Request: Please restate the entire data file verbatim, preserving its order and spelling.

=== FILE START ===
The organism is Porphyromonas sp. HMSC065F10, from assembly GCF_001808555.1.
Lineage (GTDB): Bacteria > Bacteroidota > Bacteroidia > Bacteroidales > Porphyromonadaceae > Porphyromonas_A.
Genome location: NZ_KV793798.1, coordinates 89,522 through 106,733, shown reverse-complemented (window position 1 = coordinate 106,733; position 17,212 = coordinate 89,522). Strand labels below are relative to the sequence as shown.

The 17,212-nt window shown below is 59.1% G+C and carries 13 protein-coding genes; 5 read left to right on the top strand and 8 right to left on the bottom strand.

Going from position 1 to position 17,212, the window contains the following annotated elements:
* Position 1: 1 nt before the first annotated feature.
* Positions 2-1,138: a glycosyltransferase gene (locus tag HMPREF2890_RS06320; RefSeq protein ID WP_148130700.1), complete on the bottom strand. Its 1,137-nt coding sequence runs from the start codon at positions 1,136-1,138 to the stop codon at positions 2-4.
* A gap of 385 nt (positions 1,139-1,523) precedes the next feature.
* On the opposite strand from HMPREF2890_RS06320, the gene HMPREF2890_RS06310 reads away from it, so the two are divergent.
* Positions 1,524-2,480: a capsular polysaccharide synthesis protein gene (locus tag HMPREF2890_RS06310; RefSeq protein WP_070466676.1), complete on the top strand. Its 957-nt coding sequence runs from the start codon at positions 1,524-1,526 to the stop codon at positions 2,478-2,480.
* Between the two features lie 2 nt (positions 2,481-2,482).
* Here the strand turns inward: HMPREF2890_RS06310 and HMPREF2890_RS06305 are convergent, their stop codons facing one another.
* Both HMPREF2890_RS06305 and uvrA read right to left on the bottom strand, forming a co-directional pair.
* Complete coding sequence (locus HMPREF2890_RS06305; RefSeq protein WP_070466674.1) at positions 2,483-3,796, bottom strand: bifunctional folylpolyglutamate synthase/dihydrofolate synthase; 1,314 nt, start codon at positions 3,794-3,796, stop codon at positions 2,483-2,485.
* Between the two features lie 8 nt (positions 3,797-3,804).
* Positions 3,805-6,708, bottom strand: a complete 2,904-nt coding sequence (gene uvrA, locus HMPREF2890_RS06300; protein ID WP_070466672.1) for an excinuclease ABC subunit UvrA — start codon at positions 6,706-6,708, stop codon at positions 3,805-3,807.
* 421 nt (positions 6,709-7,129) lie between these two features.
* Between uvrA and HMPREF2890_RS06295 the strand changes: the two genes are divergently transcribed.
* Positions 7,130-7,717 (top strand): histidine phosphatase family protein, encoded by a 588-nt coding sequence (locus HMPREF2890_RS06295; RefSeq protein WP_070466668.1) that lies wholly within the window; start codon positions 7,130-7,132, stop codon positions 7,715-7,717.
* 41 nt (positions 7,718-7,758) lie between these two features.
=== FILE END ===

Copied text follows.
The organism is Porphyromonas sp. HMSC065F10, from assembly GCF_001808555.1.
Lineage (GTDB): Bacteria > Bacteroidota > Bacteroidia > Bacteroidales > Porphyromonadaceae > Porphyromonas_A.
Genome location: NZ_KV793798.1, coordinates 89,522 through 106,733, shown reverse-complemented (window position 1 = coordinate 106,733; position 17,212 = coordinate 89,522). Strand labels below are relative to the sequence as shown.

The 17,212-nt window shown below is 59.1% G+C and carries 13 protein-coding genes; 5 read left to right on the top strand and 8 right to left on the bottom strand.

Going from position 1 to position 17,212, the window contains the following annotated elements:
* Position 1: 1 nt before the first annotated feature.
* Positions 2-1,138: a glycosyltransferase gene (locus tag HMPREF2890_RS06320; RefSeq protein ID WP_148130700.1), complete on the bottom strand. Its 1,137-nt coding sequence runs from the start codon at positions 1,136-1,138 to the stop codon at positions 2-4.
* A gap of 385 nt (positions 1,139-1,523) precedes the next feature.
* On the opposite strand from HMPREF2890_RS06320, the gene HMPREF2890_RS06310 reads away from it, so the two are divergent.
* Positions 1,524-2,480: a capsular polysaccharide synthesis protein gene (locus tag HMPREF2890_RS06310; RefSeq protein WP_070466676.1), complete on the top strand. Its 957-nt coding sequence runs from the start codon at positions 1,524-1,526 to the stop codon at positions 2,478-2,480.
* Between the two features lie 2 nt (positions 2,481-2,482).
* Here the strand turns inward: HMPREF2890_RS06310 and HMPREF2890_RS06305 are convergent, their stop codons facing one another.
* Both HMPREF2890_RS06305 and uvrA read right to left on the bottom strand, forming a co-directional pair.
* Complete coding sequence (locus HMPREF2890_RS06305; RefSeq protein WP_070466674.1) at positions 2,483-3,796, bottom strand: bifunctional folylpolyglutamate synthase/dihydrofolate synthase; 1,314 nt, start codon at positions 3,794-3,796, stop codon at positions 2,483-2,485.
* Between the two features lie 8 nt (positions 3,797-3,804).
* Positions 3,805-6,708, bottom strand: a complete 2,904-nt coding sequence (gene uvrA, locus HMPREF2890_RS06300; protein ID WP_070466672.1) for an excinuclease ABC subunit UvrA — start codon at positions 6,706-6,708, stop codon at positions 3,805-3,807.
* 421 nt (positions 6,709-7,129) lie between these two features.
* Between uvrA and HMPREF2890_RS06295 the strand changes: the two genes are divergently transcribed.
* Positions 7,130-7,717 (top strand): histidine phosphatase family protein, encoded by a 588-nt coding sequence (locus HMPREF2890_RS06295; RefSeq protein WP_070466668.1) that lies wholly within the window; start codon positions 7,130-7,132, stop codon positions 7,715-7,717.
* 41 nt (positions 7,718-7,758) lie between these two features.